Dick Noel (Richard Noel, Brooklyn, NY, 1926 or 1927 - 27 October 2017) was an American big band singer.
From 1949 on, Dick Noel was a singer with Ray Anthony and His Orchestra, with hits like "Dreamer's Holiday", "Sitting By the Window" (1949, published as Dick Noel and The Skyliners ) and "Count Every Star".
In the following years he recorded for Decca ( "From This Moment On" / "Hot Dog! That Made Him Mad") and for Columbia Records under his own name and for his own label Fraternity Records, for which he released songs like "These Are The Things We'll share" (1955) and with whom he had hits like Cathy Carr's "Ivory Tower" and Jimmy Dorsey's "So Rare".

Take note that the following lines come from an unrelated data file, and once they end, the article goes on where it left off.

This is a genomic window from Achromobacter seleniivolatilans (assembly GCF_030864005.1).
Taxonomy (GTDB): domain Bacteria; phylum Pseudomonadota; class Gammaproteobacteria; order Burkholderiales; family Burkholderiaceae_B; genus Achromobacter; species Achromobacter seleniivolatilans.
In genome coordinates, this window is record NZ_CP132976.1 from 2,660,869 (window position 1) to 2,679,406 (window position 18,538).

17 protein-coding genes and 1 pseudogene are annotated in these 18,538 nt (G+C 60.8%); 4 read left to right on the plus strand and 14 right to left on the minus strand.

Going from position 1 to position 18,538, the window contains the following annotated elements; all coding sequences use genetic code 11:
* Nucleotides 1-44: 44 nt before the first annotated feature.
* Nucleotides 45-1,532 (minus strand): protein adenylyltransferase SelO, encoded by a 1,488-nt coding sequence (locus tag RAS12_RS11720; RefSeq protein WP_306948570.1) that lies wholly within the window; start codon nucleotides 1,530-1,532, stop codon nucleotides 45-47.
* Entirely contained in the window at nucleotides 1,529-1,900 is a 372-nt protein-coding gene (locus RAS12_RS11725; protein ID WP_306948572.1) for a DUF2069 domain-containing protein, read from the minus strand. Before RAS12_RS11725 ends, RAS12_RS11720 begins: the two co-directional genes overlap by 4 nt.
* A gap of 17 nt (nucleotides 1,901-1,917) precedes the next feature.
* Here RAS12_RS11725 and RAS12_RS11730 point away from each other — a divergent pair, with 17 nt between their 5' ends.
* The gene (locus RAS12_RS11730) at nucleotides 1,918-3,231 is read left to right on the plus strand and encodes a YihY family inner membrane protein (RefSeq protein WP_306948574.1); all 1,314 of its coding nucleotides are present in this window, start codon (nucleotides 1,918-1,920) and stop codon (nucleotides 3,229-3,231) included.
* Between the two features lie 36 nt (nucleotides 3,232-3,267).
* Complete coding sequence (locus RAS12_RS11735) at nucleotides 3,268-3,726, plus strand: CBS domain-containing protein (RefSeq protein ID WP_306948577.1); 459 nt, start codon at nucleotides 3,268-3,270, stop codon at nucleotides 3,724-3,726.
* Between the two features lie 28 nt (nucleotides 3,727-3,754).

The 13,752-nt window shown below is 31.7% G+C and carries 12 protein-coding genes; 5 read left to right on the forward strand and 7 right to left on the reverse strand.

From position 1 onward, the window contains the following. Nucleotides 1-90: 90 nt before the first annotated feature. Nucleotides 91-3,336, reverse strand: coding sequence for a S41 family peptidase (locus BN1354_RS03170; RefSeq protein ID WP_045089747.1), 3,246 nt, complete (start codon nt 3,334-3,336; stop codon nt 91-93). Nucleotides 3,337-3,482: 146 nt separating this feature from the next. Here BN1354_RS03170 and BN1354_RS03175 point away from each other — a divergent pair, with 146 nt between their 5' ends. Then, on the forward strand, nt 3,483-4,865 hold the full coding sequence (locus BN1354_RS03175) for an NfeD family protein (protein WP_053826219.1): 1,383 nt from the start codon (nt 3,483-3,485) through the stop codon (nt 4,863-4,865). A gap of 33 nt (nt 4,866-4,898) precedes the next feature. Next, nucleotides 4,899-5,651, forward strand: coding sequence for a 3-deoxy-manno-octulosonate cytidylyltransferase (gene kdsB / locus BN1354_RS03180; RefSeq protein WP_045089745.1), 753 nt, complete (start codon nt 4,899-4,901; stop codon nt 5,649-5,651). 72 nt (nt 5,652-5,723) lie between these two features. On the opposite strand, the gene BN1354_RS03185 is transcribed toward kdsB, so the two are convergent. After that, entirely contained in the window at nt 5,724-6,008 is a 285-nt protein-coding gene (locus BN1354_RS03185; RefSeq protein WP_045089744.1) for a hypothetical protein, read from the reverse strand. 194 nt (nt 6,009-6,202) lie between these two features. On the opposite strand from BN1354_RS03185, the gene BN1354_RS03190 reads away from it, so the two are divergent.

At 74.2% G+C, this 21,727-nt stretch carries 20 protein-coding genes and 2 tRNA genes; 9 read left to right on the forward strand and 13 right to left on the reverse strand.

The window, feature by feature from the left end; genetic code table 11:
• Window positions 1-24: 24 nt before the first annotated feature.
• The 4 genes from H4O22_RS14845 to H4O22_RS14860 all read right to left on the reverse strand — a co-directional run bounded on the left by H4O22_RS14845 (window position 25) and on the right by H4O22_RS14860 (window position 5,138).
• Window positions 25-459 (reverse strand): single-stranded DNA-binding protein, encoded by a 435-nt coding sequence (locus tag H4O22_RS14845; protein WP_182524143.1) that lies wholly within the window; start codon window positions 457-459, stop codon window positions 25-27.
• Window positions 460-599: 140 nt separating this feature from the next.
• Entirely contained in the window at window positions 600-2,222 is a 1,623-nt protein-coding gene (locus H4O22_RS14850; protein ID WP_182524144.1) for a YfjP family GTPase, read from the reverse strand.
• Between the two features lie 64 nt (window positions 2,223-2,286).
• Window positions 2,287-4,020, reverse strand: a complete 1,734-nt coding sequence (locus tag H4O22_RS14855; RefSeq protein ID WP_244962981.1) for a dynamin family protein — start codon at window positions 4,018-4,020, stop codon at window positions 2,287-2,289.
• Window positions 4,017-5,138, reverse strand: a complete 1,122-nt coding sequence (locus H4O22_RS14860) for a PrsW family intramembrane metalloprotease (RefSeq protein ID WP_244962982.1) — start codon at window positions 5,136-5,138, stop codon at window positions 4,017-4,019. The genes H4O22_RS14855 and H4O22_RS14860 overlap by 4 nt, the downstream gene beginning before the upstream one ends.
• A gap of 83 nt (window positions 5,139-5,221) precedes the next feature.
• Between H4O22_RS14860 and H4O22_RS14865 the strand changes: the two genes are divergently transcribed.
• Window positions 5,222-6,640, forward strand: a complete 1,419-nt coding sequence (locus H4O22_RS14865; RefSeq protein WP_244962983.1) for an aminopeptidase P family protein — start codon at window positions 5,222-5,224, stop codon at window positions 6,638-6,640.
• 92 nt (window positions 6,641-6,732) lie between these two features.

In the 1960's, Noel hosted several radio programs, sang regularly on The Ruth Lyons Show in Cincinnati and then joined Don McNeill's popular Breakfast Club for which he was the lead singer on that Chicago-based radio show for years.
He made his first television appearances on Arthur Godfrey's Talent Scouts at CBS and in 1962 became a featured performer on The Tennessee Ernie Ford Show at ABC.
Noel left Ford's variety program in 1965 and returned to Chicago, where he sang on a multitude of national TV and radio commercials. "The King of the Jingles" was said to have recorded 15,000 spots, including those for United Airlines and McDonald's, during his career.
In 1978 he released the album "A Time for Love" which he made together with the pianist Larry Novak. Noel sang ballads like "Send in the Clowns", "Ballad of the Sad Young Men" and " Here's That Rainy Day ".
In the late 1980s, Noel retired in California in the San Diego area. He died 27 October 2017 in Escondido, California.
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